By Jane Erikson
Last October we introduced you to four students of the Class of 2017. We asked them recently about the experiences – expected and unexpected – they have had during their first six months of medical school.
Hannes Prescher started med school thinking he would become an orthopaedic surgeon. But shadowing ER doctors during winter break may have steered him in a different direction.
“You have six different patients and they all have different presentations, and you have to manage them all at the same time,” Prescher says.
“You have to multi-task a lot. You have to have a large, wide understanding of medicine, and be able to apply all that information, which is really cool. I like the pace.”
Prescher, a native of Hamburg, Germany, and a Berkeley graduate who majored in English literature and cellular and molecular biology, gives two thumbs up to the Societies program, which puts students with patients on their first day of medical school.
“When you get to talk to an actual patient, you’re able to understand their symptoms and start to make sense of the underlying condition,” he says. “It’s really fun, and rewarding. It makes you want to study more.”
Tom Lotina, a licensed acupuncturist and yoga teacher for nearly 30 years, studied those healing arts in the U.S. and in China. He moved to Tucson from Oregon last summer to start med school at age 48. His goal is to practice integrative medicine, but he now sees several different fields in which that can happen.
“What gives me energy and what I get most excited about is helping people achieve their optimum level of health,” Lotina says.
“However, since I’ve been in medical school, I’ve been exposed to new opportunities.” Fields that intrigue him include physical medicine, rehab, anesthesiology, endocrinology and oncology.
“Cancer is such an interesting challenge and I think there are many ways that integrative medicine can help cancer patients. That brings a lot of things together for me.”
As a new med student, Lotina says, “I’m surprised at how supportive the faculty and administration have been. I expected more pressure and competition. This is a great learning environment.”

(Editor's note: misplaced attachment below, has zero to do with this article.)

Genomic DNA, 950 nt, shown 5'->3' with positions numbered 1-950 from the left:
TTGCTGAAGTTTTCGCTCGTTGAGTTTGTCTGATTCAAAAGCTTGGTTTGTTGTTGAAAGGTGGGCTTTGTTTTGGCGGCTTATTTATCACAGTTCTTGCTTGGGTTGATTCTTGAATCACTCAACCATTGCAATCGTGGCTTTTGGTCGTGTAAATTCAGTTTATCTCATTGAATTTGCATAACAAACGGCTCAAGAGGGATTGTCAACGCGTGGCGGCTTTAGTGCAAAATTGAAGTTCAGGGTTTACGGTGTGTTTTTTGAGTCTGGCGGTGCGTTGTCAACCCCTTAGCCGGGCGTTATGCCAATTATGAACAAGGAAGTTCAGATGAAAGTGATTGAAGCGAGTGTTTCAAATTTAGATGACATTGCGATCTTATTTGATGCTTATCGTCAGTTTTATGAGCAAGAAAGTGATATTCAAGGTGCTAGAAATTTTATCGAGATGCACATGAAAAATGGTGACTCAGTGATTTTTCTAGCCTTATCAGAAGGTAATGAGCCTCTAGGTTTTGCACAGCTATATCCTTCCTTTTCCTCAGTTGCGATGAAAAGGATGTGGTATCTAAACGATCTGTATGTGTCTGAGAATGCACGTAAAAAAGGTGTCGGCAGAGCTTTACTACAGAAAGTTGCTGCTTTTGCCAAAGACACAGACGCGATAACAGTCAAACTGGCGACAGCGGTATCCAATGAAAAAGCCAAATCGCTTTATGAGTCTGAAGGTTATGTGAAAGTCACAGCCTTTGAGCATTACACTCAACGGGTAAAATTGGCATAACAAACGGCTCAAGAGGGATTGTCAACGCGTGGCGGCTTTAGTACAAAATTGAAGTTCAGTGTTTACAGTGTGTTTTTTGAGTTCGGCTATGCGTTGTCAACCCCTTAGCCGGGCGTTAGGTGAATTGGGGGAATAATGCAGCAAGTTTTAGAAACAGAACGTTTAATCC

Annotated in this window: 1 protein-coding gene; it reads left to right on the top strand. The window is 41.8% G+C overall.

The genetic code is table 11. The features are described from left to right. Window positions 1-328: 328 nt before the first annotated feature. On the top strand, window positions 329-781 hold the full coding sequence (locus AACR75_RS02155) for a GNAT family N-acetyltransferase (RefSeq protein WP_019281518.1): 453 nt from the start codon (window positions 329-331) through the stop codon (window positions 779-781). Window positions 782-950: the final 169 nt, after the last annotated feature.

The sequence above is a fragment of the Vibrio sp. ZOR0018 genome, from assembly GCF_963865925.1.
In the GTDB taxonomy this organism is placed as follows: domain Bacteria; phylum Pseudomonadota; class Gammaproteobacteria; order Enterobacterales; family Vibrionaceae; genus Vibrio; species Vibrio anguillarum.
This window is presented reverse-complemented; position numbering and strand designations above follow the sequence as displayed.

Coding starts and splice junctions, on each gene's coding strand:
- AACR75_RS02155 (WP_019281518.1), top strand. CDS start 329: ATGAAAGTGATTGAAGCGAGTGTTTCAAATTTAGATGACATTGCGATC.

Niana LaMeshia Carter, a Howard University graduate, has found that her previous experiences made the transition to medical school less difficult than she thought it would be.
Thus far, Carter has found the nervous system to have been best within her grasp – not too surprising since she spent nearly five years as a research assistant in neurology-related labs near Baltimore, then Phoenix.
“Having some working knowledge of the brain and nervous system helped,” she says.
Carter still sees herself going into pediatrics, either as a generalist or, perhaps, a pediatric neurologist. “I still have another year and a half of basic sciences to get through, plus two years of rotations, so I want to keep it open.”
Another thing she’s keeping open: her evenings, so she can spend time with her 3-year-old daughter, Siena, and the rest of her family.
“I try to get my studying done during the day so I don’t have to study at home.”
Alfonso Robles, a Tucson native who grew up in Nogales, Arizona, and holds a bachelor’s degree in physiology from the UA, is still most interested in pediatrics.
He opted for a pediatrics elective that gave him opportunities to chat with pediatric nurses and shadow some of the pediatricians at The University of Arizona Medical Center. Visiting the neonatal ICU was a “wow” moment.
“It was just really fascinating, how small they were and yet somehow, we manage to keep them alive, and a lot of them end up living really successful lives,” Robles says. “One thing that was really cool was putting a tiny stethoscope to their hearts."
“I think pediatrics is about taking care of the most vulnerable people in this world,” Robles says. “It’s when a lot of our learning habits and behavioral patterns are established. It’s a critical time in our lives. And for me, it’s when really good medical care is key to living a healthy life.”
Photo, left to right: Tom Lotina, Hannes Prescher, Niana LaMeshia Carter and Alfonso Robles